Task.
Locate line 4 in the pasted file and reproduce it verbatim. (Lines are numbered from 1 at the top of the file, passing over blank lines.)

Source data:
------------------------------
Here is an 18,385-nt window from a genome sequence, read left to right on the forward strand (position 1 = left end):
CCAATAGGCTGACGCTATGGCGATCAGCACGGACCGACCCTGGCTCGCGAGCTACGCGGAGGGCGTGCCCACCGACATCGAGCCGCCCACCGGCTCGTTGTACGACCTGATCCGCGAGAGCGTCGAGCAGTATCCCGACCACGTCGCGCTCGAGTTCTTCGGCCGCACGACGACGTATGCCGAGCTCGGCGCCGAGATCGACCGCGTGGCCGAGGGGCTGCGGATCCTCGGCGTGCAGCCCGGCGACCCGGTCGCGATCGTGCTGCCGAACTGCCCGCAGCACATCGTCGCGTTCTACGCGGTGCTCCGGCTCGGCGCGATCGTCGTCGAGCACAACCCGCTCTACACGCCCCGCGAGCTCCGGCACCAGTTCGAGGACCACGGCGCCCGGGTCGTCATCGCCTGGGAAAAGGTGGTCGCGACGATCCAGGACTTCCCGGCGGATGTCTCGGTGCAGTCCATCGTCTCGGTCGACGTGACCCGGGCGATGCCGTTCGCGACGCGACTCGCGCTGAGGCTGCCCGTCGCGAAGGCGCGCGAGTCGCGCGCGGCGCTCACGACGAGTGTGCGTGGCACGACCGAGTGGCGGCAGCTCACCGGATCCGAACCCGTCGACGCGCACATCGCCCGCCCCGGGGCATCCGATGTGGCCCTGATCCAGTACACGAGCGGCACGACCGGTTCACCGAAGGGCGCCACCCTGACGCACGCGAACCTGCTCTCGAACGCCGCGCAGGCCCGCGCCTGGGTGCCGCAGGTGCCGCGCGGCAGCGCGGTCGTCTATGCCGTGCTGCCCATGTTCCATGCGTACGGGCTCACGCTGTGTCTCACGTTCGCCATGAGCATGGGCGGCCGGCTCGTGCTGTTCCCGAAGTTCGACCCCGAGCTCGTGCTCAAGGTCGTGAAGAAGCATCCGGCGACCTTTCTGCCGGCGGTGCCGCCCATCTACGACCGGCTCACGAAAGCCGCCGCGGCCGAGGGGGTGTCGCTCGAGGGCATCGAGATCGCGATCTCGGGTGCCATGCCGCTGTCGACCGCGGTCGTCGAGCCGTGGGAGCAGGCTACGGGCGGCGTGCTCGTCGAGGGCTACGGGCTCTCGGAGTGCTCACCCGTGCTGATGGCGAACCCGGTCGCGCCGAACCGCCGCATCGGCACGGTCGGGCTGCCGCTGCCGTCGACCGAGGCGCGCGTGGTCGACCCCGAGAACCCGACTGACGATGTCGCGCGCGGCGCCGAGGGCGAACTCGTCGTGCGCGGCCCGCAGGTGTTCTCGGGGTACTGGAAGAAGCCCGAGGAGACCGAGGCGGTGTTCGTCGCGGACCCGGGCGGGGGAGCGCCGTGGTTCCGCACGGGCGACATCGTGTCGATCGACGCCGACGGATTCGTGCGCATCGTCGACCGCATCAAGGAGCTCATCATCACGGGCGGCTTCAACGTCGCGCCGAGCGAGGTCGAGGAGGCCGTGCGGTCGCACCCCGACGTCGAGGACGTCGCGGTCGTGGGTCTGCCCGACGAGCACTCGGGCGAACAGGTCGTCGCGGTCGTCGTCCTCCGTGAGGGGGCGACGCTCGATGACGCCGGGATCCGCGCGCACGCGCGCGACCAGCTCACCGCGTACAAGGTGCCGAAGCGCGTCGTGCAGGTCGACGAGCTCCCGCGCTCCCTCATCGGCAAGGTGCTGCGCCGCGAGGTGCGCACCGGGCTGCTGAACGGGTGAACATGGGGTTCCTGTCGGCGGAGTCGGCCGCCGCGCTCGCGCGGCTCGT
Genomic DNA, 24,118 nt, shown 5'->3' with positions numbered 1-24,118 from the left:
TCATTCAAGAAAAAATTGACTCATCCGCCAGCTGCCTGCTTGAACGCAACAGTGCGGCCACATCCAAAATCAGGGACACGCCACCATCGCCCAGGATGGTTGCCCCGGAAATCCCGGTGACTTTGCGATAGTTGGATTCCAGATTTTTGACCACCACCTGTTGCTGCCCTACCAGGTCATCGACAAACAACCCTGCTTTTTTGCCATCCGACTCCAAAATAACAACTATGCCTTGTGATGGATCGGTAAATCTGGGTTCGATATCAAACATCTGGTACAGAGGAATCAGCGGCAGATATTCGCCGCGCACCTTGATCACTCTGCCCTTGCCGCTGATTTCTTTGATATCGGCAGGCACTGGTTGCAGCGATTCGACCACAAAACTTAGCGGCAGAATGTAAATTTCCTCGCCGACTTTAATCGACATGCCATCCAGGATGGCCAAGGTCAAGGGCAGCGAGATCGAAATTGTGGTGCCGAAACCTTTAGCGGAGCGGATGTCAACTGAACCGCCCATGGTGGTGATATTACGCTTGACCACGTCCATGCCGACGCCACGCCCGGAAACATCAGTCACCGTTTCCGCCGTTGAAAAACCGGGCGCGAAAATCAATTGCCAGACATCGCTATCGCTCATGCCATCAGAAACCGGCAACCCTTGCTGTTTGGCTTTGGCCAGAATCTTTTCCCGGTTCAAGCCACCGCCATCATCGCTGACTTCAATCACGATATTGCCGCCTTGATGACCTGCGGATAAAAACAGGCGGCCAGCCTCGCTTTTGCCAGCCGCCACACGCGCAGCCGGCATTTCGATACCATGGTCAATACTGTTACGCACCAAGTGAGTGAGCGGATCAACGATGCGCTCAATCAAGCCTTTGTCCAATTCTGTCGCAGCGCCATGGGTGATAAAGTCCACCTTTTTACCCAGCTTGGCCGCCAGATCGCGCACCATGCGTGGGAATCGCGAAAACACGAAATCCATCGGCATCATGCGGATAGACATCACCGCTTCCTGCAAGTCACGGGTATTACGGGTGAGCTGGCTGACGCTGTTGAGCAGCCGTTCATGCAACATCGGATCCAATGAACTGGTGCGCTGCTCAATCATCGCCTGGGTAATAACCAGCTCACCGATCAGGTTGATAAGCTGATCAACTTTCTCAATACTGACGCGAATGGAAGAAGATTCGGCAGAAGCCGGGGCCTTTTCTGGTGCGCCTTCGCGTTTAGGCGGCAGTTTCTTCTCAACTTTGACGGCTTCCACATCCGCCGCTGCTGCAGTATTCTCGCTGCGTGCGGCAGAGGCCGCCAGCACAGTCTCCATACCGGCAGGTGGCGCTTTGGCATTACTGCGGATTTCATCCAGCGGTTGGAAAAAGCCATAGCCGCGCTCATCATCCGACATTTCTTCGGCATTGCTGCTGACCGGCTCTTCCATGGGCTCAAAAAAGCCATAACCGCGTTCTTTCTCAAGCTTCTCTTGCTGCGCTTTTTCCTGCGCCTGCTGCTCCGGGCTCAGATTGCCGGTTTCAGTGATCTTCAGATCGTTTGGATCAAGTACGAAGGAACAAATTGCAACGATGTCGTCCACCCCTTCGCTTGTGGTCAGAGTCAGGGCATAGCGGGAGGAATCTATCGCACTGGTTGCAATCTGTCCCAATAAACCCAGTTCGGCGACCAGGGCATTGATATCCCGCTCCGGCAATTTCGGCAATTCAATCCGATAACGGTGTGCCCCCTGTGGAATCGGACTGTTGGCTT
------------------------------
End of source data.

TCATTCAAGAAAAAATTGACTCATCCGCCAGCTGCCTGCTTGAACGCAACAGTGCGGCCACATCCAAAATCAGGGACACGCCACCATCGCCCAGGATGGTTGCCCCGGAAATCCCGGTGACTTTGCGATAGTTGGATTCCAGATTTTTGACCACCACCTGTTGCTGCCCTACCAGGTCATCGACAAACAACCCTGCTTTTTTGCCATCCGACTCCAAAATAACAACTATGCCTTGTGATGGATCGGTAAATCTGGGTTCGATATCAAACATCTGGTACAGAGGAATCAGCGGCAGATATTCGCCGCGCACCTTGATCACTCTGCCCTTGCCGCTGATTTCTTTGATATCGGCAGGCACTGGTTGCAGCGATTCGACCACAAAACTTAGCGGCAGAATGTAAATTTCCTCGCCGACTTTAATCGACATGCCATCCAGGATGGCCAAGGTCAAGGGCAGCGAGATCGAAATTGTGGTGCCGAAACCTTTAGCGGAGCGGATGTCAACTGAACCGCCCATGGTGGTGATATTACGCTTGACCACGTCCATGCCGACGCCACGCCCGGAAACATCAGTCACCGTTTCCGCCGTTGAAAAACCGGGCGCGAAAATCAATTGCCAGACATCGCTATCGCTCATGCCATCAGAAACCGGCAACCCTTGCTGTTTGGCTTTGGCCAGAATCTTTTCCCGGTTCAAGCCACCGCCATCATCGCTGACTTCAATCACGATATTGCCGCCTTGATGACCTGCGGATAAAAACAGGCGGCCAGCCTCGCTTTTGCCAGCCGCCACACGCGCAGCCGGCATTTCGATACCATGGTCAATACTGTTACGCACCAAGTGAGTGAGCGGATCAACGATGCGCTCAATCAAGCCTTTGTCCAATTCTGTCGCAGCGCCATGGGTGATAAAGTCCACCTTTTTACCCAGCTTGGCCGCCAGATCGCGCACCATGCGTGGGAATCGCGAAAACACGAAATCCATCGGCATCATGCGGATAGACATCACCGCTTCCTGCAAGTCACGGGTATTACGGGTGAGCTGGCTGACGCTGTTGAGCAGCCGTTCATGCAACATCGGATCCAATGAACTGGTGCGCTGCTCAATCATCGCCTGGGTAATAACCAGCTCACCGATCAGGTTGATAAGCTGATCAACTTTCTCAATACTGACGCGAATGGAAGAAGATTCGGCAGAAGCCGGGGCCTTTTCTGGTGCGCCTTCGCGTTTAGGCGGCAGTTTCTTCTCAACTTTGACGGCTTCCACATCCGCCGCTGCTGCAGTATTCTCGCTGCGTGCGGCAGAGGCCGCCAGCACAGTCTCCATACCGGCAGGTGGCGCTTTGGCATTACTGCGGATTTCATCCAGCGGTTGGAAAAAGCCATAGCCGCGCTCATCATCCGACATTTCTTCGGCATTGCTGCTGACCGGCTCTTCCATGGGCTCAAAAAAGCCATAACCGCGTTCTTTCTCAAGCTTCTCTTGCTGCGCTTTTTCCTGCGCCTGCTGCTCCGGGCTCAGATTGCCGGTTTCAGTGATCTTCAGATCGTTTGGATCAAGTACGAAGGAACAAATTGCAACGATGTCGTCCACCCCTTCGCTTGTGGTCAGAGTCAGGGCATAGCGGGAGGAATCTATCGCACTGGTTGCAATCTGTCCCAATAAACCCAGTTCGGCGACCAGGGCATTGATATCCCGCTCCGGCAATTTCGGCAATTCAATCCGATAACGGTGTGCCCCCTGTGGAATCGGACTGTTGGCTT